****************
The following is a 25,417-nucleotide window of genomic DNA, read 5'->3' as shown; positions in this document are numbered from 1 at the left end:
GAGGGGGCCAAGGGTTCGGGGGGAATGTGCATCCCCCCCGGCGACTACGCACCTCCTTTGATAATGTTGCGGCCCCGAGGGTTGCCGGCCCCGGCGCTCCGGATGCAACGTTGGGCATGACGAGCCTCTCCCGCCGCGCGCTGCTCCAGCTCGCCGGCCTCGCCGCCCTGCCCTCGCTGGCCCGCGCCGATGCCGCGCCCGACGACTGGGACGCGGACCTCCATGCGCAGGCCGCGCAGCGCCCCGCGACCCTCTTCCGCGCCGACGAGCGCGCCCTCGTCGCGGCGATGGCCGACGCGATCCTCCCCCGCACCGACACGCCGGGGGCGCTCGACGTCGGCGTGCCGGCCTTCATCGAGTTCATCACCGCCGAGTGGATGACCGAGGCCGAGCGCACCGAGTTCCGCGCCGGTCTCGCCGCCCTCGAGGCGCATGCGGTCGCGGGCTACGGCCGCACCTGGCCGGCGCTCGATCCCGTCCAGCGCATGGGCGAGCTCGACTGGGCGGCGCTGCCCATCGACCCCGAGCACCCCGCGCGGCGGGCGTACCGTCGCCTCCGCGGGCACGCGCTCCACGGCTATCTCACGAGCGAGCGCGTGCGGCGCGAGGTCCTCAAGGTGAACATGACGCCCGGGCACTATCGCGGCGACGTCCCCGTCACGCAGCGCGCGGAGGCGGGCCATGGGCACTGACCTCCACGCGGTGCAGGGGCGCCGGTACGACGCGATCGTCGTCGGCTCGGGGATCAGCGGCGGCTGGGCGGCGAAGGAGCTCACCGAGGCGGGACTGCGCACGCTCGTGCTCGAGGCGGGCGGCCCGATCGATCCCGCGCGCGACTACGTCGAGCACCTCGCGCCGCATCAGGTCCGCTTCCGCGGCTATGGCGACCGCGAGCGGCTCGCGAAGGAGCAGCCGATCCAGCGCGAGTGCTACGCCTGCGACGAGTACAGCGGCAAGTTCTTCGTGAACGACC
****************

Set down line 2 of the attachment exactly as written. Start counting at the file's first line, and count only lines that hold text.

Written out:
GAGGGGGCCAAGGGTTCGGGGGGAATGTGCATCCCCCCCGGCGACTACGCACCTCCTTTGATAATGTTGCGGCCCCGAGGGTTGCCGGCCCCGGCGCTCCGGATGCAACGTTGGGCATGACGAGCCTCTCCCGCCGCGCGCTGCTCCAGCTCGCCGGCCTCGCCGCCCTGCCCTCGCTGGCCCGCGCCGATGCCGCGCCCGACGACTGGGACGCGGACCTCCATGCGCAGGCCGCGCAGCGCCCCGCGACCCTCTTCCGCGCCGACGAGCGCGCCCTCGTCGCGGCGATGGCCGACGCGATCCTCCCCCGCACCGACACGCCGGGGGCGCTCGACGTCGGCGTGCCGGCCTTCATCGAGTTCATCACCGCCGAGTGGATGACCGAGGCCGAGCGCACCGAGTTCCGCGCCGGTCTCGCCGCCCTCGAGGCGCATGCGGTCGCGGGCTACGGCCGCACCTGGCCGGCGCTCGATCCCGTCCAGCGCATGGGCGAGCTCGACTGGGCGGCGCTGCCCATCGACCCCGAGCACCCCGCGCGGCGGGCGTACCGTCGCCTCCGCGGGCACGCGCTCCACGGCTATCTCACGAGCGAGCGCGTGCGGCGCGAGGTCCTCAAGGTGAACATGACGCCCGGGCACTATCGCGGCGACGTCCCCGTCACGCAGCGCGCGGAGGCGGGCCATGGGCACTGACCTCCACGCGGTGCAGGGGCGCCGGTACGACGCGATCGTCGTCGGCTCGGGGATCAGCGGCGGCTGGGCGGCGAAGGAGCTCACCGAGGCGGGACTGCGCACGCTCGTGCTCGAGGCGGGCGGCCCGATCGATCCCGCGCGCGACTACGTCGAGCACCTCGCGCCGCATCAGGTCCGCTTCCGCGGCTATGGCGACCGCGAGCGGCTCGCGAAGGAGCAGCCGATCCAGCGCGAGTGCTACGCCTGCGACGAGTACAGCGGCAAGTTCTTCGTGAACGACC